I love to give myself a challenge, so here I tried to make my own pasta using glucomannan (konjac) powder – which is easily available online. I am very pleased with the result of my little invention (and, while they look a little, er… rustic… the texture is a lot like pasta!). I used some yeast to add a little flavour, but – like any pasta – it needs a lovely sauce, so GET CREATIVE! (We had it with a creamy bacon and garlic sauce, as pictured – but the macros here are based on an undressed pasta for two. If you like, you could serve this between 4 people as a side option and halve those macros!)
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Carbs 5.8g | Fat 9.3g | Protein 8.5g
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Fats of Life® is a blog that I run as a hobby, but did you know that I am also the author of two cookbooks? My first book Keto Kitchen (published by Kyle Books in 2020) is available worldwide (and has remained one of the best-selling low carb cookbooks in the UK). My second book Lazy Keto Kitchen (coming mid-year, 2021) is currently available to pre-order.
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For the yeast mixture
- Pour the tablespoon tepid water into a very small bowl. The water should not be hot, it should be mild. Stir in the inulin. (Inulin is a prebiotic / soluble fibre. Its only 0.4g net carbs per teaspoon. I use it because it does an excellent job of activating the yeast in the absence of traditionally-used sugar).Sprinkle over the dried active yeast and use the back of a teaspoon to combine. Leave in a warm place for about 10-15 minutes. After 15 minutes, your yeast mixture should be bubbly and foaming on the surface. This is a great sign and it should smell heavenly.
- In the meantime, in a separate large bowl, whisk the eggs and cream cheese together, then add the glucomannan powder, arrowroot powder and salt, whisking well until you have a smooth mixture. Stir in the yeast mixture at this time too.Lastly, whisk in the psyllium husk powder which will thicken the mixture, so you may want to switch to a silicon spatula to finish combining the mixture.
- You will now be left with a firm dough. Divide the dough into two even portions.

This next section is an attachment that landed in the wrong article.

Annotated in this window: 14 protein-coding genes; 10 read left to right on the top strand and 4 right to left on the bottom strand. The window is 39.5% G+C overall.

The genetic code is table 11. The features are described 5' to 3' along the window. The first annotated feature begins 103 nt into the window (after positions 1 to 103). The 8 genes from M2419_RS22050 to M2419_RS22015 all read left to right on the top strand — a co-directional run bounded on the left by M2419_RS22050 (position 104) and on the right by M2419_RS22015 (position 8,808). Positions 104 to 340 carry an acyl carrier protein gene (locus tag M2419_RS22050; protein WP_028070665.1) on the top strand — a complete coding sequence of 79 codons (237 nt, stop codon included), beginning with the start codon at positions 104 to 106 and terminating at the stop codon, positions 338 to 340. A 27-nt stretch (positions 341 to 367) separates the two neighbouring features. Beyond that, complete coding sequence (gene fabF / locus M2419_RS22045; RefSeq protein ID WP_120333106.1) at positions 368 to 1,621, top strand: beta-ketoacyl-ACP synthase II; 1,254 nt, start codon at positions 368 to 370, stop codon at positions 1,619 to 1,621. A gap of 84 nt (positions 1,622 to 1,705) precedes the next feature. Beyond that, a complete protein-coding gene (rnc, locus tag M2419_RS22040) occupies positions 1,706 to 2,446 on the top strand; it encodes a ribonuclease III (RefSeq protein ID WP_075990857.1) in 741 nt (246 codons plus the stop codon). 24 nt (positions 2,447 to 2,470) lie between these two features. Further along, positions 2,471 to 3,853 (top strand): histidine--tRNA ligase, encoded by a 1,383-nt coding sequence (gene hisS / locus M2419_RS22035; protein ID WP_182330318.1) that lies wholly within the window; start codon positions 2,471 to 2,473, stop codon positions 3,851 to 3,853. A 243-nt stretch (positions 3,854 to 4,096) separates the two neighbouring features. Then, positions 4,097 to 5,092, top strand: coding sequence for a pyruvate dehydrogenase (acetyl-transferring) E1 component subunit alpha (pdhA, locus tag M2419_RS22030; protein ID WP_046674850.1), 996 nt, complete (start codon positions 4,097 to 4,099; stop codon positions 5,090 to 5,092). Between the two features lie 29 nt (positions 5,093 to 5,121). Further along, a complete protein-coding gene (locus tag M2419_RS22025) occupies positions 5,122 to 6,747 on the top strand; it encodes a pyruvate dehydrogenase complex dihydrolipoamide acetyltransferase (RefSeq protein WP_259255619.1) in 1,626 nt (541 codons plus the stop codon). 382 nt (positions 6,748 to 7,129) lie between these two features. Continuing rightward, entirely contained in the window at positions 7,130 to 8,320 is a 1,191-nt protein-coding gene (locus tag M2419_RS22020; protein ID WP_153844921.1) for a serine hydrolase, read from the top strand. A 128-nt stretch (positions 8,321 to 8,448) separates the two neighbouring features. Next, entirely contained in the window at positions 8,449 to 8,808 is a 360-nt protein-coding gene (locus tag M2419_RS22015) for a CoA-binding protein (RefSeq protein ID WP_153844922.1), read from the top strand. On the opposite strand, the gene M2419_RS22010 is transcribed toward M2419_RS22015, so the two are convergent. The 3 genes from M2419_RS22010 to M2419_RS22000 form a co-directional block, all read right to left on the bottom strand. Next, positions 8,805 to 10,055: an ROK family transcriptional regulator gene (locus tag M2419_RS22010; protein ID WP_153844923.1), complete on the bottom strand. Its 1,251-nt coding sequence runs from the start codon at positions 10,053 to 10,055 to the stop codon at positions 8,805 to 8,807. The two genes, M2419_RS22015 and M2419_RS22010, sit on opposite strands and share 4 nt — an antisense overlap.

- Bring a large pan of salted water to the boil and have your potato press (also called a ricer or masher) at hand. Also, have a sieve placed over a bowl ready.Place one portion of dough into the press and press the mixture through into the boiling water, using a knife to scrape it off the press.
- You may need to reduce the water to a simmer to prevent bubbling over. Leave to cook for 2 minutes, being very gentle not to agitate the water too much (its only the eggs holding it together). Use a spider strainer or slotted spoon to remove the 'pasta' and place in a sieve to drain well. Repeat the process with the second ball of dough.
- If you aren't enjoying it immediately, drizzle over a little olive oil to prevent the pieces sticking together. REMEMBER that this is an undressed recipe and there is only a tiny bit of flavour from the yeast mixture, so it is up to you to get creative with what you will serve on your pasta! We had with a creamy bacon sauce (as pictured).Yes, it looks a little rustic, but most things made with love do! The texture is not as 'firm' as an al dente pasta, but not as rubbery as store-bought konjac noodles. I am actually very pleased with it! Not bad for 25 minutes!
For those on INSTAGRAM, tag me @mkilianpalmer so we can all see your lovely creations! Keep scrolling: you can PIN this recipe for later, see detailed macros and browse other recipes in this category. You can also drop me a comment if you have any questions about this recipe. I will do my best to reply as quickly as possible. Monya xxx
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Nutritional Information per serving
Calories 141Kcal / 590kJ
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